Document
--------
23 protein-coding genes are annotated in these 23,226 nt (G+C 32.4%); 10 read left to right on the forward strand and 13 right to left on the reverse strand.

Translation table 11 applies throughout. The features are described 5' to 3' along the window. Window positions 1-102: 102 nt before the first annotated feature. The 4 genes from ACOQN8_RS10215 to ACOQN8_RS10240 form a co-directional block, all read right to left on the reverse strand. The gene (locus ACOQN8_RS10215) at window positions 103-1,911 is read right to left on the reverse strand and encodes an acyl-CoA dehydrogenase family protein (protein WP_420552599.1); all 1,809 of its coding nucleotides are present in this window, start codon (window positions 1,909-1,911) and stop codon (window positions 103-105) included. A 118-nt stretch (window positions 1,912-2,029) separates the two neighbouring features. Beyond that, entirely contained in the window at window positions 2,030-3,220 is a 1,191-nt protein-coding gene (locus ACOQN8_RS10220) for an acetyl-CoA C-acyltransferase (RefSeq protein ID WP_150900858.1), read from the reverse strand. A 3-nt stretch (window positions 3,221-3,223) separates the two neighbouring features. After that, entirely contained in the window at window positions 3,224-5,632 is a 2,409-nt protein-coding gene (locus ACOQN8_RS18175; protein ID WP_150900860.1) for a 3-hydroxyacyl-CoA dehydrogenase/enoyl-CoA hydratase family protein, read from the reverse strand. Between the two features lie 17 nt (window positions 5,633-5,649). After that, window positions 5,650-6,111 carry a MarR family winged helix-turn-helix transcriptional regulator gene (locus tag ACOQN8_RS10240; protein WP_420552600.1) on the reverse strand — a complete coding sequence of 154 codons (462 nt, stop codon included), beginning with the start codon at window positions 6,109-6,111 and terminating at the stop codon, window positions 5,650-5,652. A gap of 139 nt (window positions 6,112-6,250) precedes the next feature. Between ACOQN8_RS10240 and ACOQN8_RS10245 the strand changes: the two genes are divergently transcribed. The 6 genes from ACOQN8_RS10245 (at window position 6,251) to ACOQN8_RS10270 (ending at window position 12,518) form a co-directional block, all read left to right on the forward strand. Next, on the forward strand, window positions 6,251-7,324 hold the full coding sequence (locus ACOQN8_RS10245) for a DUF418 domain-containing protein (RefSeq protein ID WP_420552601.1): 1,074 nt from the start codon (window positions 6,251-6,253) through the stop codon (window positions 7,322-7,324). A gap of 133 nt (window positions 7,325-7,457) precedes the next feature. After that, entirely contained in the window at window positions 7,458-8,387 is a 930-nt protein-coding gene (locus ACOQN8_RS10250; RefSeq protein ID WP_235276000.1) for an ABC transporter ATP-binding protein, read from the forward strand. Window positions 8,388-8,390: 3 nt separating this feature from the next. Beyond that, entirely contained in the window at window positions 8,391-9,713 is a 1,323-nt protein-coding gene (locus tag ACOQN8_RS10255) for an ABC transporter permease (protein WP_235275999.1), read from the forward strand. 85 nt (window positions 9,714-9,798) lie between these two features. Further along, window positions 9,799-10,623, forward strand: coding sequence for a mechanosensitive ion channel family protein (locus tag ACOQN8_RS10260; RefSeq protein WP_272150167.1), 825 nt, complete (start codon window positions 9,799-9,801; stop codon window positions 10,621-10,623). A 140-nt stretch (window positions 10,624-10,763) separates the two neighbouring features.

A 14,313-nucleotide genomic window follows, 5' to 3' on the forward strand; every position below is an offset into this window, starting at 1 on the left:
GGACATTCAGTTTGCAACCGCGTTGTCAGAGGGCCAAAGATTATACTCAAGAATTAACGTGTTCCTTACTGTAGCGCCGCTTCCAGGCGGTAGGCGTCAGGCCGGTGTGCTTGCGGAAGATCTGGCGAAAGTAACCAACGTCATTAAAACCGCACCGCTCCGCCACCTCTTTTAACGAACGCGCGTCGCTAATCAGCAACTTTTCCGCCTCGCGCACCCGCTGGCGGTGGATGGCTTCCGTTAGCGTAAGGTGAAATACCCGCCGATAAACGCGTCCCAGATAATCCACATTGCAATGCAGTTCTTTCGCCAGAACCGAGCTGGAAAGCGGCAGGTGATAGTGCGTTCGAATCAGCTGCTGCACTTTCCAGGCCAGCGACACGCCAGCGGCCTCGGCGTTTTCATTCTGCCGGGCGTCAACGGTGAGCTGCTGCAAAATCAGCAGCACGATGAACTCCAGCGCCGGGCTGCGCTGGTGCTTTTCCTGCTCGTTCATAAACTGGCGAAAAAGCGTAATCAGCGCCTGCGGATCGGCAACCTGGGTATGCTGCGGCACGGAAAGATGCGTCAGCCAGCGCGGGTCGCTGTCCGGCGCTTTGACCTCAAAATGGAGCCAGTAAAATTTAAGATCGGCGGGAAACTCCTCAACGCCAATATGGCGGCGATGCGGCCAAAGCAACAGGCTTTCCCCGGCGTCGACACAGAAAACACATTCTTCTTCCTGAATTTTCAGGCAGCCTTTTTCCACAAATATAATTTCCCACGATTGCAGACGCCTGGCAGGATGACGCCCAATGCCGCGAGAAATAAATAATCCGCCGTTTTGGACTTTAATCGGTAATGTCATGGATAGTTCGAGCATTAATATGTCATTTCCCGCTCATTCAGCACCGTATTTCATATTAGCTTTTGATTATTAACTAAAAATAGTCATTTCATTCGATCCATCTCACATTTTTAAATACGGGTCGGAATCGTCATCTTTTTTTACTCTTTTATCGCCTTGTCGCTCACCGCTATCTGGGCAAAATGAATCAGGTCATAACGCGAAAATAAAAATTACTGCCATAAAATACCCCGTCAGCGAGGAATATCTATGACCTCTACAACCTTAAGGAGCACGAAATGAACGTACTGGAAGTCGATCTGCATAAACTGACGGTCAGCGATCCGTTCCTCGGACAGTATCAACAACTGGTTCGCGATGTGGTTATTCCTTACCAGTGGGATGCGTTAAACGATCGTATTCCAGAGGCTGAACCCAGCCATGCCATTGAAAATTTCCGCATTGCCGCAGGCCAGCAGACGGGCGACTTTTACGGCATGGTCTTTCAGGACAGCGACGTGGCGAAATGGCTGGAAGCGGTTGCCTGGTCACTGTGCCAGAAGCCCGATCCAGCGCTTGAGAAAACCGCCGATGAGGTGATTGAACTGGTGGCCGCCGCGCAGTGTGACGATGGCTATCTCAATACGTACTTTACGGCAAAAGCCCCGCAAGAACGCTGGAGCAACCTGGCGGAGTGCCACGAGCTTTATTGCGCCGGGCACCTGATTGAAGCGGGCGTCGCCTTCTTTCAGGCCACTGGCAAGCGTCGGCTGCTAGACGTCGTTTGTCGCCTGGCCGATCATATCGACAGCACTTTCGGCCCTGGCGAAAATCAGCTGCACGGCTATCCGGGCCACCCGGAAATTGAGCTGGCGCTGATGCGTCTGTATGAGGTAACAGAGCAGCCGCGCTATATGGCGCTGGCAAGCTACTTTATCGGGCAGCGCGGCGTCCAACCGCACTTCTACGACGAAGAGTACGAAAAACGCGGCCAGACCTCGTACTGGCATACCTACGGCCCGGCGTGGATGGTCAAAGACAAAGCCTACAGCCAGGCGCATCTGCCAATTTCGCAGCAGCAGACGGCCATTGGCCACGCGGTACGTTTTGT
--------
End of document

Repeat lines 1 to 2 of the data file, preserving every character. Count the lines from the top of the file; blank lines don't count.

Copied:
23 protein-coding genes are annotated in these 23,226 nt (G+C 32.4%); 10 read left to right on the forward strand and 13 right to left on the reverse strand.

Translation table 11 applies throughout. The features are described 5' to 3' along the window. Window positions 1-102: 102 nt before the first annotated feature. The 4 genes from ACOQN8_RS10215 to ACOQN8_RS10240 form a co-directional block, all read right to left on the reverse strand. The gene (locus ACOQN8_RS10215) at window positions 103-1,911 is read right to left on the reverse strand and encodes an acyl-CoA dehydrogenase family protein (protein WP_420552599.1); all 1,809 of its coding nucleotides are present in this window, start codon (window positions 1,909-1,911) and stop codon (window positions 103-105) included. A 118-nt stretch (window positions 1,912-2,029) separates the two neighbouring features. Beyond that, entirely contained in the window at window positions 2,030-3,220 is a 1,191-nt protein-coding gene (locus ACOQN8_RS10220) for an acetyl-CoA C-acyltransferase (RefSeq protein ID WP_150900858.1), read from the reverse strand. A 3-nt stretch (window positions 3,221-3,223) separates the two neighbouring features. After that, entirely contained in the window at window positions 3,224-5,632 is a 2,409-nt protein-coding gene (locus ACOQN8_RS18175; protein ID WP_150900860.1) for a 3-hydroxyacyl-CoA dehydrogenase/enoyl-CoA hydratase family protein, read from the reverse strand. Between the two features lie 17 nt (window positions 5,633-5,649). After that, window positions 5,650-6,111 carry a MarR family winged helix-turn-helix transcriptional regulator gene (locus tag ACOQN8_RS10240; protein WP_420552600.1) on the reverse strand — a complete coding sequence of 154 codons (462 nt, stop codon included), beginning with the start codon at window positions 6,109-6,111 and terminating at the stop codon, window positions 5,650-5,652. A gap of 139 nt (window positions 6,112-6,250) precedes the next feature. Between ACOQN8_RS10240 and ACOQN8_RS10245 the strand changes: the two genes are divergently transcribed. The 6 genes from ACOQN8_RS10245 (at window position 6,251) to ACOQN8_RS10270 (ending at window position 12,518) form a co-directional block, all read left to right on the forward strand. Next, on the forward strand, window positions 6,251-7,324 hold the full coding sequence (locus ACOQN8_RS10245) for a DUF418 domain-containing protein (RefSeq protein ID WP_420552601.1): 1,074 nt from the start codon (window positions 6,251-6,253) through the stop codon (window positions 7,322-7,324). A gap of 133 nt (window positions 7,325-7,457) precedes the next feature. After that, entirely contained in the window at window positions 7,458-8,387 is a 930-nt protein-coding gene (locus ACOQN8_RS10250; RefSeq protein ID WP_235276000.1) for an ABC transporter ATP-binding protein, read from the forward strand. Window positions 8,388-8,390: 3 nt separating this feature from the next. Beyond that, entirely contained in the window at window positions 8,391-9,713 is a 1,323-nt protein-coding gene (locus tag ACOQN8_RS10255) for an ABC transporter permease (protein WP_235275999.1), read from the forward strand. 85 nt (window positions 9,714-9,798) lie between these two features. Further along, window positions 9,799-10,623, forward strand: coding sequence for a mechanosensitive ion channel family protein (locus tag ACOQN8_RS10260; RefSeq protein WP_272150167.1), 825 nt, complete (start codon window positions 9,799-9,801; stop codon window positions 10,621-10,623). A 140-nt stretch (window positions 10,624-10,763) separates the two neighbouring features.